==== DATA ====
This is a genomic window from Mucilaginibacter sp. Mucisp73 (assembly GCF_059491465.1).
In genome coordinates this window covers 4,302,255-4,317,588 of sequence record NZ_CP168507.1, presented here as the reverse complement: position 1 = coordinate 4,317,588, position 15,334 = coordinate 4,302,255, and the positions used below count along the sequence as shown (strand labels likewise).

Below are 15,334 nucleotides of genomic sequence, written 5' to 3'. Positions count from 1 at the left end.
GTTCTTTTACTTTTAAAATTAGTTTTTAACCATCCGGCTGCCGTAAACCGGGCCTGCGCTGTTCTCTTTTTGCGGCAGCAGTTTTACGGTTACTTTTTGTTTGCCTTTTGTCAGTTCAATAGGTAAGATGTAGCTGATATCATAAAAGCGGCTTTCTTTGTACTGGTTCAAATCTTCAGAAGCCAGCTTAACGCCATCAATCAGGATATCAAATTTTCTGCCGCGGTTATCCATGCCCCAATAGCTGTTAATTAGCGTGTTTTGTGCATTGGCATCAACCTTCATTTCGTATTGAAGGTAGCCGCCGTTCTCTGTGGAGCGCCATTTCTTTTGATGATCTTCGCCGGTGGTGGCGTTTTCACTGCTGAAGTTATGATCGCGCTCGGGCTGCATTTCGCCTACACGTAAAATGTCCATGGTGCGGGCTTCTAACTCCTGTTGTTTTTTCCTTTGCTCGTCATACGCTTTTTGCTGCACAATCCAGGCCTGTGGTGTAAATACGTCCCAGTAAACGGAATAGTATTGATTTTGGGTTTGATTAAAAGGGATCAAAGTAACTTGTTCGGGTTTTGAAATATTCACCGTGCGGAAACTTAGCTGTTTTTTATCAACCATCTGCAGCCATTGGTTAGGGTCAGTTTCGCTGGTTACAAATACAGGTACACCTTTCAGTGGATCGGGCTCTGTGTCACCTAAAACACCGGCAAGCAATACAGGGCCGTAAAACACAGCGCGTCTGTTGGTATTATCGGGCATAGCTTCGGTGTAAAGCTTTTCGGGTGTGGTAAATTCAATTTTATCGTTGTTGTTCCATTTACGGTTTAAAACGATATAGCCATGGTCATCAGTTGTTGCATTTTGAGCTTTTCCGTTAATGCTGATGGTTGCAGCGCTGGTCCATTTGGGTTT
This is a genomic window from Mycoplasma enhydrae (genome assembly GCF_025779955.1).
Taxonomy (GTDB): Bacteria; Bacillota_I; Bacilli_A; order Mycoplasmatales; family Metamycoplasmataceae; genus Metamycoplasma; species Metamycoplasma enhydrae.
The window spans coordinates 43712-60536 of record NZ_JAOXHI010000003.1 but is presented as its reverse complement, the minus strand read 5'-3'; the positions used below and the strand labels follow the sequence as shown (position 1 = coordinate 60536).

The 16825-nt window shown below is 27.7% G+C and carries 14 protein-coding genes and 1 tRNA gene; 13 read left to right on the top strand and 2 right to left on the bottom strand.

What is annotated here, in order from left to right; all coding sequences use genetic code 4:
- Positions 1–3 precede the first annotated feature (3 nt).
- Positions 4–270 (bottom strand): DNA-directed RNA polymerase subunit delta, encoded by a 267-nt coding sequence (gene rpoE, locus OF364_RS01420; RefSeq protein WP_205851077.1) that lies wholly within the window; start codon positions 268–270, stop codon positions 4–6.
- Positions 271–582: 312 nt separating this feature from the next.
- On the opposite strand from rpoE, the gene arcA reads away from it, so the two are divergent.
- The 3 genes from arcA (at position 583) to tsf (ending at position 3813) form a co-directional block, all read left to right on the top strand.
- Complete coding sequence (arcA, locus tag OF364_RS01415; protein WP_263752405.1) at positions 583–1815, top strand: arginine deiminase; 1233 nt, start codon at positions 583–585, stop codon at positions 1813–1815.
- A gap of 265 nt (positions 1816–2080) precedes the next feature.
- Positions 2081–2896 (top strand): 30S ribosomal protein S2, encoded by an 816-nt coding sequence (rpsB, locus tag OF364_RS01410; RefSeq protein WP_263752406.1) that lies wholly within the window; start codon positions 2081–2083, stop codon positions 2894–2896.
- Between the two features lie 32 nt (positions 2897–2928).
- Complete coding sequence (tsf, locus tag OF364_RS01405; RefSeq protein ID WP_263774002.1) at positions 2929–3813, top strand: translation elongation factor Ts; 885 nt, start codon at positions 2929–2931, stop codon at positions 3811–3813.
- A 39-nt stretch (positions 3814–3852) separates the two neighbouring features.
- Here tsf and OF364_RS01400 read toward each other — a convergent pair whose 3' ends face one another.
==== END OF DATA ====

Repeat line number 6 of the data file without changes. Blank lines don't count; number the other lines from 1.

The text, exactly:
Taxonomy (GTDB): Bacteria; Bacillota_I; Bacilli_A; order Mycoplasmatales; family Metamycoplasmataceae; genus Metamycoplasma; species Metamycoplasma enhydrae.